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The question:

Has raised quite a long thread of discussion. Thing is the background behind the question itself is not bad as such. It just crams too many individual questions into one and is a bit of a rant. I feel that while i have answered many similar questions already here, and here for example. This is one of those things that is generally not explained very well and does deserve an answer but not in this form.

One option is to split the question for the OP. I mean if the OP is unwilling to split the post in spite of many requests then should we consider splitting it without his input?

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  • $\begingroup$ It's a complicated one that could be treated on a case by case. Sometimes as an OP it's hard to understand the bigger picture, so the only way to get help is to ask a series of questions that sort of follow the logic of the problems the OP is facing. I would say if the questions are connected to each other leave it at that if the OP clearly asks things like "I want to know this ... and Oh by the way since I am writing a question can I ask about that too", then split;-) $\endgroup$ – user18490 Feb 1 '17 at 10:01
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Yes, it's always good to edit a question so that it can be reopened. In the case of splitting the question, we might not need to edit the original question at all: just ask a new series of appropriately-scoped questions. I'd expect that in a couple of cases they might be self-answered too: asking really good questions is much easier if you already understand the topic.

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  • $\begingroup$ Well yes, but it may lack the keywords of a beginner :) $\endgroup$ – joojaa Dec 20 '16 at 11:29
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I think in many cases (and in the linked example) too many subquestions means that what is being requested is a tutorial, rather than an answer. Requests for existing off site resources, including tutorials, are off topic. I see no reason to treat requests to write new tutorials any differently.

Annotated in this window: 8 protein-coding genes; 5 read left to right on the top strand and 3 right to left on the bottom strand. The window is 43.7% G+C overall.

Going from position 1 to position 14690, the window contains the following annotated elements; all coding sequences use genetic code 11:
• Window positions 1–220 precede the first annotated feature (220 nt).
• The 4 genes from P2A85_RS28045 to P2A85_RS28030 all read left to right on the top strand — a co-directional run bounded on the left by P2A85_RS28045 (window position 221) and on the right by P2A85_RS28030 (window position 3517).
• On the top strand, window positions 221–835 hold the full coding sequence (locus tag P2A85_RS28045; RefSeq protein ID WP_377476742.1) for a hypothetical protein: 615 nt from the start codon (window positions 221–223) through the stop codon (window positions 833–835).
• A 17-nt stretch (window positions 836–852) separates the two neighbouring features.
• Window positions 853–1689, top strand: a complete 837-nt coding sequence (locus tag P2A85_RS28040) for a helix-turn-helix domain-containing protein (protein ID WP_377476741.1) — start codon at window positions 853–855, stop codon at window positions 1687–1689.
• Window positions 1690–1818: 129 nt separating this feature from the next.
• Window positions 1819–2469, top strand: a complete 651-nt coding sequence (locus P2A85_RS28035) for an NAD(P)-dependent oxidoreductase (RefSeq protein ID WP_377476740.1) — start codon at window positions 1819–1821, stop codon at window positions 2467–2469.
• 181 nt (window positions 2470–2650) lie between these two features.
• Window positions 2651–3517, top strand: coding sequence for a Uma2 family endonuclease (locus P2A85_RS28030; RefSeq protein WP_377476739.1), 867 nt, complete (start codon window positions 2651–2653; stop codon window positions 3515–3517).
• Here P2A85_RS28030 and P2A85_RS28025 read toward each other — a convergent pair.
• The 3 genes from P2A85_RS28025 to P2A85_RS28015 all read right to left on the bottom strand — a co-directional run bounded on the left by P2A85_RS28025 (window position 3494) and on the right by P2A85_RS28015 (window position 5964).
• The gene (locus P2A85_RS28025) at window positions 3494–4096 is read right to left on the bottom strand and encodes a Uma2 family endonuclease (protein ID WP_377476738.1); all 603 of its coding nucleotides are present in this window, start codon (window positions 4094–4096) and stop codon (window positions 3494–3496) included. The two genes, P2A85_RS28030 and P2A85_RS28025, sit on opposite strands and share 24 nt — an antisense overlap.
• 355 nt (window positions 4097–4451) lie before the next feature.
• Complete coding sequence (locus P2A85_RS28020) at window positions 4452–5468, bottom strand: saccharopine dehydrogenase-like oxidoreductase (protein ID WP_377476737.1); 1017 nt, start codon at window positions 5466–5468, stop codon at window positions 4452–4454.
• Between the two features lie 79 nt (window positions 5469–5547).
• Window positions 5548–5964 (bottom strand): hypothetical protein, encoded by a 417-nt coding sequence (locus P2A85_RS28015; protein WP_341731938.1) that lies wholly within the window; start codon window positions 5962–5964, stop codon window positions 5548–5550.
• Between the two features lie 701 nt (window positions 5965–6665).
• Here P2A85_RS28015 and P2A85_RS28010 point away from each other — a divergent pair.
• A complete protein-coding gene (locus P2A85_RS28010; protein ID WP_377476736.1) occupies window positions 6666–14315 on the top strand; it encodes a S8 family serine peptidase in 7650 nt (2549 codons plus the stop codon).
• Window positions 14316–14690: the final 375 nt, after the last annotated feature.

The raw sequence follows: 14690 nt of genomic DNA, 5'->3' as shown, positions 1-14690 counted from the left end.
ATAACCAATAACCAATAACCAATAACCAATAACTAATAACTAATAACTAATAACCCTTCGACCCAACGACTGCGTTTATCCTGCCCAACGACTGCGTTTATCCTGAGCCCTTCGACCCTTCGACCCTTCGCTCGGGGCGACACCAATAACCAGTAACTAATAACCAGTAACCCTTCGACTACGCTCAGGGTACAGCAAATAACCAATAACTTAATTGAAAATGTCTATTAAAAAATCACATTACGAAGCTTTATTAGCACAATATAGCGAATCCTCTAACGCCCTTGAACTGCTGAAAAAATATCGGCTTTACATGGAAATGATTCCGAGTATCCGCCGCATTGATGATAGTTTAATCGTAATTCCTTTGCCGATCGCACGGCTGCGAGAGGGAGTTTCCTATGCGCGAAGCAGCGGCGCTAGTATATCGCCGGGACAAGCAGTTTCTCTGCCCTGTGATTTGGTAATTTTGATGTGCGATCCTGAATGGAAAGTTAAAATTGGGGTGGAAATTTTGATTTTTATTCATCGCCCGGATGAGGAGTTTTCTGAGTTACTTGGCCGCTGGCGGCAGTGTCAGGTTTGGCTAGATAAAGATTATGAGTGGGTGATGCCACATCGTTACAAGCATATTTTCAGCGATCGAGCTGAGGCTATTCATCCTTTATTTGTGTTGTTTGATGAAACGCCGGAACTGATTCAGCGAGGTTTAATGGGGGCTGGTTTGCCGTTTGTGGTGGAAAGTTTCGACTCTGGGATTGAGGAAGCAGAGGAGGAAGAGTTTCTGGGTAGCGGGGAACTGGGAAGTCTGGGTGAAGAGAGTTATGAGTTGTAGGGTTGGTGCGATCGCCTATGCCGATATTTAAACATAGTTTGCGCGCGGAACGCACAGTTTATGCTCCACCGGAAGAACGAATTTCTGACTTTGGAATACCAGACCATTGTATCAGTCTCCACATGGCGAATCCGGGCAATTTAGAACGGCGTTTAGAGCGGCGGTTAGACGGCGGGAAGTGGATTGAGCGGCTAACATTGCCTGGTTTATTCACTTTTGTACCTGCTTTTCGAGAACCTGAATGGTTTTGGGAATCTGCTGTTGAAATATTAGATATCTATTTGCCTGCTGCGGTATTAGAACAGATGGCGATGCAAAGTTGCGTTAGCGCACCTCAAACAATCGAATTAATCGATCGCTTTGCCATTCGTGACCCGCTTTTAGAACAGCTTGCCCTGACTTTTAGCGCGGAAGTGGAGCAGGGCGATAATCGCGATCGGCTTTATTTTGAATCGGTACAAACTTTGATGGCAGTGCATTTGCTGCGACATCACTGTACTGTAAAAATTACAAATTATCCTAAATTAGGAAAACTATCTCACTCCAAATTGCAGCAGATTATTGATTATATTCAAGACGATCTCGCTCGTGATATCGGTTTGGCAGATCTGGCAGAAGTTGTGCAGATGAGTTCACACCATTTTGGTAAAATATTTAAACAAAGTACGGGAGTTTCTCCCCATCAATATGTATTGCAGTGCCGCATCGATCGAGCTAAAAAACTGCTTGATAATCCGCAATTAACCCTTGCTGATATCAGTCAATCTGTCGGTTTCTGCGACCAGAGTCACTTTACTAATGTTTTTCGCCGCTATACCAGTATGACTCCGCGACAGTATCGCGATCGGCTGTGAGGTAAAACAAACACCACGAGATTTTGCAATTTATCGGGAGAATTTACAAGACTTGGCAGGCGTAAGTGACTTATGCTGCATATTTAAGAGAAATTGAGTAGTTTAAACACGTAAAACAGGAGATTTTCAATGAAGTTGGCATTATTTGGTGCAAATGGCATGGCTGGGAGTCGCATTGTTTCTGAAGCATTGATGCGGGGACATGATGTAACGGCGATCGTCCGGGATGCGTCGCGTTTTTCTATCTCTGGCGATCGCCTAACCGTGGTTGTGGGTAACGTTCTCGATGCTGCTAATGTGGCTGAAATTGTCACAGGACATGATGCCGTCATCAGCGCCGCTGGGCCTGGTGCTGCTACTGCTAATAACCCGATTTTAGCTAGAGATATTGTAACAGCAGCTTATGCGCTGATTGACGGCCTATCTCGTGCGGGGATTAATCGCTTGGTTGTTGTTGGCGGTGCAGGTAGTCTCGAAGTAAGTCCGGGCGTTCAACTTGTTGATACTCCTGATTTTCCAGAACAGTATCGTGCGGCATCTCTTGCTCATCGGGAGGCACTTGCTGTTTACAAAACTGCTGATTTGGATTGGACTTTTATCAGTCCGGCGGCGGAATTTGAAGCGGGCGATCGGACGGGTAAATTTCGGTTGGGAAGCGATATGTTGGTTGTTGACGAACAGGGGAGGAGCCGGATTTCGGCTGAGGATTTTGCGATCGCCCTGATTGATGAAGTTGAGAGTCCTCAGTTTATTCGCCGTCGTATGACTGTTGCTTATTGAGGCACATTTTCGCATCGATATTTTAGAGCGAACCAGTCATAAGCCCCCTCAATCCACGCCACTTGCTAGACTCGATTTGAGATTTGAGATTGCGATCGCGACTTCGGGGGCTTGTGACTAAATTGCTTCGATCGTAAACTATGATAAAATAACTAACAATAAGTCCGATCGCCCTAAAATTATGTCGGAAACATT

The Q&A format works well because questions are specific, which makes answers comparable. This means that asking a computer graphics question not only gets you a variety of expert answers, but also meaningful expert voting, to highlight the most useful answer. The larger the number of subquestions that are squeezed into a question post, the wider will be the variety of answers that are worthy of upvotes. This means that votes from an expert community no longer distinguish the best answers, making the question nearer to a forum thread or a blog. Forums and blogs serve a different purpose, and allowing them here sacrifices the benefits of expert voting.

I'm deliberately focusing on the need to recognise tutorial questions as off topic, rather than on what to do with a question after it is closed.

Anyone is free to post new questions, and questions will be judged on their merit, rather than whether their inspiration came from a real world problem or a subsection of a previous closed question.

What is important to make this site useful is a community of experts who are prepared to downvote and vote to close, to keep the body of questions relevant and specific. Provided we maintain this, questions will continue to come in and the site and the community will both continue to grow. There is no need to worry about a question that is closed and not edited.

We can be friendly and helpful when putting questions on hold, and encourage editing to allow reopening, but for those question authors who choose not to edit, letting the question stay closed is a natural part of how a Q&A site works.

Everyone should feel free to suggest improvements to closed questions, or to ask new related questions that better fit the site. However, please do not see this as a requirement. Having closed questions is not a bad sign - in fact I see it as a sign of good health of the site. It means we are being discerning and are not desperate for questions.

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